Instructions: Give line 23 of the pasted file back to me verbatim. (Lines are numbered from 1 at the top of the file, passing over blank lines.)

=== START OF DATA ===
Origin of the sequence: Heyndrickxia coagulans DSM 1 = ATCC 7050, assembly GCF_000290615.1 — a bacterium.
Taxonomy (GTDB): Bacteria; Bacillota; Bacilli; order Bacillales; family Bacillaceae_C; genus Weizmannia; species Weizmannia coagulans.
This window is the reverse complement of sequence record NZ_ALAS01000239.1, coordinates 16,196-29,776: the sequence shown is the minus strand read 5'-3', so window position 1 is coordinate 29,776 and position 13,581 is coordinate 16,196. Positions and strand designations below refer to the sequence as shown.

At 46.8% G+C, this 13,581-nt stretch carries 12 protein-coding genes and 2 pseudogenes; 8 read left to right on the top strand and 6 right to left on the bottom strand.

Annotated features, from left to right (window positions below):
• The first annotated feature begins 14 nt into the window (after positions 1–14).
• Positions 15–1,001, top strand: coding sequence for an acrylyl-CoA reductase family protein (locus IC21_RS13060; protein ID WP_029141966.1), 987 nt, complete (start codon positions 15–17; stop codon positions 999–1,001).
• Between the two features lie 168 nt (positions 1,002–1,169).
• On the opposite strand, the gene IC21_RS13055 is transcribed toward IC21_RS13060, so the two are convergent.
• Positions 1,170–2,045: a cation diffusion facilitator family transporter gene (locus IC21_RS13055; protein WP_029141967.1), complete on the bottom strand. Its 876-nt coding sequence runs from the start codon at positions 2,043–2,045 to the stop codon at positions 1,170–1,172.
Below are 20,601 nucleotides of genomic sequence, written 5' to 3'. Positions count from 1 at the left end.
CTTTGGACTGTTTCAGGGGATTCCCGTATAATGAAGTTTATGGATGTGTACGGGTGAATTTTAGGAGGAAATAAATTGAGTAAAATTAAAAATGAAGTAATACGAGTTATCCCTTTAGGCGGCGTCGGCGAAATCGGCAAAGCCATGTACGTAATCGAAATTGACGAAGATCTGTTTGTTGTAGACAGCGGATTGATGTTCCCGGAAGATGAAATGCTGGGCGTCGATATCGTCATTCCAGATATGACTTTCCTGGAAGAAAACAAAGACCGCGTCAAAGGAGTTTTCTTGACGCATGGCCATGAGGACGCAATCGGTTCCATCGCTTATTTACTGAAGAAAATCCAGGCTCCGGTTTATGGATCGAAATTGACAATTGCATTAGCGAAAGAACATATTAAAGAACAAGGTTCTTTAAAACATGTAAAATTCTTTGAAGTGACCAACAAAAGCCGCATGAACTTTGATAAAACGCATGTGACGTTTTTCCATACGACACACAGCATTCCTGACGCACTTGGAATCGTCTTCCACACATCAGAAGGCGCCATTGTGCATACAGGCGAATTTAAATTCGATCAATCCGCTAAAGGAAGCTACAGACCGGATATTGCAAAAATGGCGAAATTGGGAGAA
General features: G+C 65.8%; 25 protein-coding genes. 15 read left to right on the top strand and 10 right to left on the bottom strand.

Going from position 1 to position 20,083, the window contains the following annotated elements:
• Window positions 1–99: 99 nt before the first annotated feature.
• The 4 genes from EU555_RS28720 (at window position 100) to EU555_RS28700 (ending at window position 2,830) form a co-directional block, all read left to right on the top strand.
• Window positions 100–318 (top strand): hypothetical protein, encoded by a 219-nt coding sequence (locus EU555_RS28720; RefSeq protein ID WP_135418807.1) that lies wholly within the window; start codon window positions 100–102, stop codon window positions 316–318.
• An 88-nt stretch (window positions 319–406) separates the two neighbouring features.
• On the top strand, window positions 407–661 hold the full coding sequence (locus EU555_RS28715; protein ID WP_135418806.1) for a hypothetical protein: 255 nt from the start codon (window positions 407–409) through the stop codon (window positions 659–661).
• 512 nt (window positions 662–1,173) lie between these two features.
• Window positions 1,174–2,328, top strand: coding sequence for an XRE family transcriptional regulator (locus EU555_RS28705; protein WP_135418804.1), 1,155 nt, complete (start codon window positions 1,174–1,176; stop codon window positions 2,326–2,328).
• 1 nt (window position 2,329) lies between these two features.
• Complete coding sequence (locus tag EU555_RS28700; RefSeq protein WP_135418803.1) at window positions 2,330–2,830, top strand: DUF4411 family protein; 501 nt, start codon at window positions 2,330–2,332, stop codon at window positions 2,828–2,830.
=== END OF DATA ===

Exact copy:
• Complete coding sequence (locus tag EU555_RS28700; RefSeq protein WP_135418803.1) at window positions 2,330–2,830, top strand: DUF4411 family protein; 501 nt, start codon at window positions 2,330–2,332, stop codon at window positions 2,828–2,830.